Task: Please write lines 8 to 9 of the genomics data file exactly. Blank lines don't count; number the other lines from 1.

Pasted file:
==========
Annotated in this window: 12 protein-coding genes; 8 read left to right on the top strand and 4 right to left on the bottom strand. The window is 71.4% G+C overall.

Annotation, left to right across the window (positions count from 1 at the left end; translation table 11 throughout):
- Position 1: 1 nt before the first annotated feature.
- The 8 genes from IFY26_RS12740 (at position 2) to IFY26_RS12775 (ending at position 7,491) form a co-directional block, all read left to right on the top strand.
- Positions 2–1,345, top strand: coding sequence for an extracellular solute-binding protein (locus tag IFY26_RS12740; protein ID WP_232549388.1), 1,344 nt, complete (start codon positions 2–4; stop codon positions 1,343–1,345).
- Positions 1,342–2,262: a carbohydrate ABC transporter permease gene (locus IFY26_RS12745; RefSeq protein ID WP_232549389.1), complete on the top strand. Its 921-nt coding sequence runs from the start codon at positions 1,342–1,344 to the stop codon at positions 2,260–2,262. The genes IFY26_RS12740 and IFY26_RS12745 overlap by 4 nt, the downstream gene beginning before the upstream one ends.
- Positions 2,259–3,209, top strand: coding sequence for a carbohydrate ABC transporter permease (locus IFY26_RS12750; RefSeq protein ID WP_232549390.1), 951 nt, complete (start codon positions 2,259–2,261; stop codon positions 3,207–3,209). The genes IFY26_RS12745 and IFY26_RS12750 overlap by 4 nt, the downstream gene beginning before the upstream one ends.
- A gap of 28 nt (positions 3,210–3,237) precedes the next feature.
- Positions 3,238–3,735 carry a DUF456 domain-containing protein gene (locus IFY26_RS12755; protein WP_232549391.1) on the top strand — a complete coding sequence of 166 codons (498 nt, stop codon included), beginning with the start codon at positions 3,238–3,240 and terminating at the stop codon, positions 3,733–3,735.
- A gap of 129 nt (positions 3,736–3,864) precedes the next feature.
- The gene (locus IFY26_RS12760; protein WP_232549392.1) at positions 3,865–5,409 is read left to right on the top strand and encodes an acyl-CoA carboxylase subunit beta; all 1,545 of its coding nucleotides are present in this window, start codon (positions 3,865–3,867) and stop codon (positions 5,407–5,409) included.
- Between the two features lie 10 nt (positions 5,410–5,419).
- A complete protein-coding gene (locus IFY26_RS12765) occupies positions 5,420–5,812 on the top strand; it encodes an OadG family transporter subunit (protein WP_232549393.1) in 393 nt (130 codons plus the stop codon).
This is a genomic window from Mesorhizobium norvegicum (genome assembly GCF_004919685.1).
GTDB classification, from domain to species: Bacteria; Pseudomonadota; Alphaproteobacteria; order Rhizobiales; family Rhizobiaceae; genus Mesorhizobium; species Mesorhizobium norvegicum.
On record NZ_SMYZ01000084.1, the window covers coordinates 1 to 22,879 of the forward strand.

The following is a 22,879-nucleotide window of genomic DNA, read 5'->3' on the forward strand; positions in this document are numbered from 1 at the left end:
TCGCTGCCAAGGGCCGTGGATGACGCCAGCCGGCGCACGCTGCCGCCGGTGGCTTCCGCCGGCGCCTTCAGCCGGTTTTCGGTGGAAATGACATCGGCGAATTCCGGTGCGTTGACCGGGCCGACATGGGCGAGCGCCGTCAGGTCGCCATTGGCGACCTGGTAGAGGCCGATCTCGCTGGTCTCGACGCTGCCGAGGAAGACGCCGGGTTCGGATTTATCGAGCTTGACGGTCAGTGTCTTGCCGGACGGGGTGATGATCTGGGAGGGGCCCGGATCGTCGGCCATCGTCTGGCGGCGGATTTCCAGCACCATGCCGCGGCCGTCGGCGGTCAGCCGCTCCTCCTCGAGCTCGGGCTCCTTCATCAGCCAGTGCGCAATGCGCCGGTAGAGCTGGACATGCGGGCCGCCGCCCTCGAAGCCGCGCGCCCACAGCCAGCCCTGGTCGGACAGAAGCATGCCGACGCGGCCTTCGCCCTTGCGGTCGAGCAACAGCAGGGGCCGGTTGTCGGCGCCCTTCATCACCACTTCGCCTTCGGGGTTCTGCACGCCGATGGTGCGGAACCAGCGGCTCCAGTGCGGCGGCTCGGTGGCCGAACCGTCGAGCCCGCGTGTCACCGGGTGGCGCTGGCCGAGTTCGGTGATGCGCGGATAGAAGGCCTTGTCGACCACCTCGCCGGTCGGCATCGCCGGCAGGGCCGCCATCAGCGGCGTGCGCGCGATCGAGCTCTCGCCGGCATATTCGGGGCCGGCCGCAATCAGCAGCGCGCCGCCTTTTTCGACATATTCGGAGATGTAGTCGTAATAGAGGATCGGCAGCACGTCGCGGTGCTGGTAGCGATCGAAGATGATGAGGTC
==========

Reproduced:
- A gap of 28 nt (positions 3,210–3,237) precedes the next feature.
- Positions 3,238–3,735 carry a DUF456 domain-containing protein gene (locus IFY26_RS12755; protein WP_232549391.1) on the top strand — a complete coding sequence of 166 codons (498 nt, stop codon included), beginning with the start codon at positions 3,238–3,240 and terminating at the stop codon, positions 3,733–3,735.